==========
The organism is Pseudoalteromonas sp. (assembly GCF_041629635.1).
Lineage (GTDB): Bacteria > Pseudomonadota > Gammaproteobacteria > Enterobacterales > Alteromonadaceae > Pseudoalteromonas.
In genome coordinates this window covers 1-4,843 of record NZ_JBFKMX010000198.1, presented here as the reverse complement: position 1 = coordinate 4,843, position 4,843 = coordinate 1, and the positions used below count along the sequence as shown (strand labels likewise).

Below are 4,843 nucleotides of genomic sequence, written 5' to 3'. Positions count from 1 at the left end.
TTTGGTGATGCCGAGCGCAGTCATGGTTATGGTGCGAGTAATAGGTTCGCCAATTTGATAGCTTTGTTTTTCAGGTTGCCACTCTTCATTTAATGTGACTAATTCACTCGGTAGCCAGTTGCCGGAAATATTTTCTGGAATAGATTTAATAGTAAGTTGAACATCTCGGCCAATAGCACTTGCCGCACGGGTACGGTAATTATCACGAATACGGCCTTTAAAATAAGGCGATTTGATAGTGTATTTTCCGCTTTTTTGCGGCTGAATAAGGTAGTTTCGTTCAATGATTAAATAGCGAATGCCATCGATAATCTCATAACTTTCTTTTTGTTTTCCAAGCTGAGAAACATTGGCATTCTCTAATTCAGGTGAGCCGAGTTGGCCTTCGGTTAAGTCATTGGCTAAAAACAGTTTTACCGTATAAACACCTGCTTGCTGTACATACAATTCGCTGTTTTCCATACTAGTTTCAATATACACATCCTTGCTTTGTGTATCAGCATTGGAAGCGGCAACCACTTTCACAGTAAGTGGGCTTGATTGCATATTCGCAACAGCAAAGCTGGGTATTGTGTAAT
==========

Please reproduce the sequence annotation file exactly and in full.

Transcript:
The organism is Pseudoalteromonas sp. (assembly GCF_041629635.1).
Lineage (GTDB): Bacteria > Pseudomonadota > Gammaproteobacteria > Enterobacterales > Alteromonadaceae > Pseudoalteromonas.
In genome coordinates this window covers 1-4,843 of record NZ_JBFKMX010000198.1, presented here as the reverse complement: position 1 = coordinate 4,843, position 4,843 = coordinate 1, and the positions used below count along the sequence as shown (strand labels likewise).

Below are 4,843 nucleotides of genomic sequence, written 5' to 3'. Positions count from 1 at the left end.
TTTGGTGATGCCGAGCGCAGTCATGGTTATGGTGCGAGTAATAGGTTCGCCAATTTGATAGCTTTGTTTTTCAGGTTGCCACTCTTCATTTAATGTGACTAATTCACTCGGTAGCCAGTTGCCGGAAATATTTTCTGGAATAGATTTAATAGTAAGTTGAACATCTCGGCCAATAGCACTTGCCGCACGGGTACGGTAATTATCACGAATACGGCCTTTAAAATAAGGCGATTTGATAGTGTATTTTCCGCTTTTTTGCGGCTGAATAAGGTAGTTTCGTTCAATGATTAAATAGCGAATGCCATCGATAATCTCATAACTTTCTTTTTGTTTTCCAAGCTGAGAAACATTGGCATTCTCTAATTCAGGTGAGCCGAGTTGGCCTTCGGTTAAGTCATTGGCTAAAAACAGTTTTACCGTATAAACACCTGCTTGCTGTACATACAATTCGCTGTTTTCCATACTAGTTTCAATATACACATCCTTGCTTTGTGTATCAGCATTGGAAGCGGCAACCACTTTCACAGTAAGTGGGCTTGATTGCATATTCGCAACAGCAAAGCTGGGTATTGTGTAAT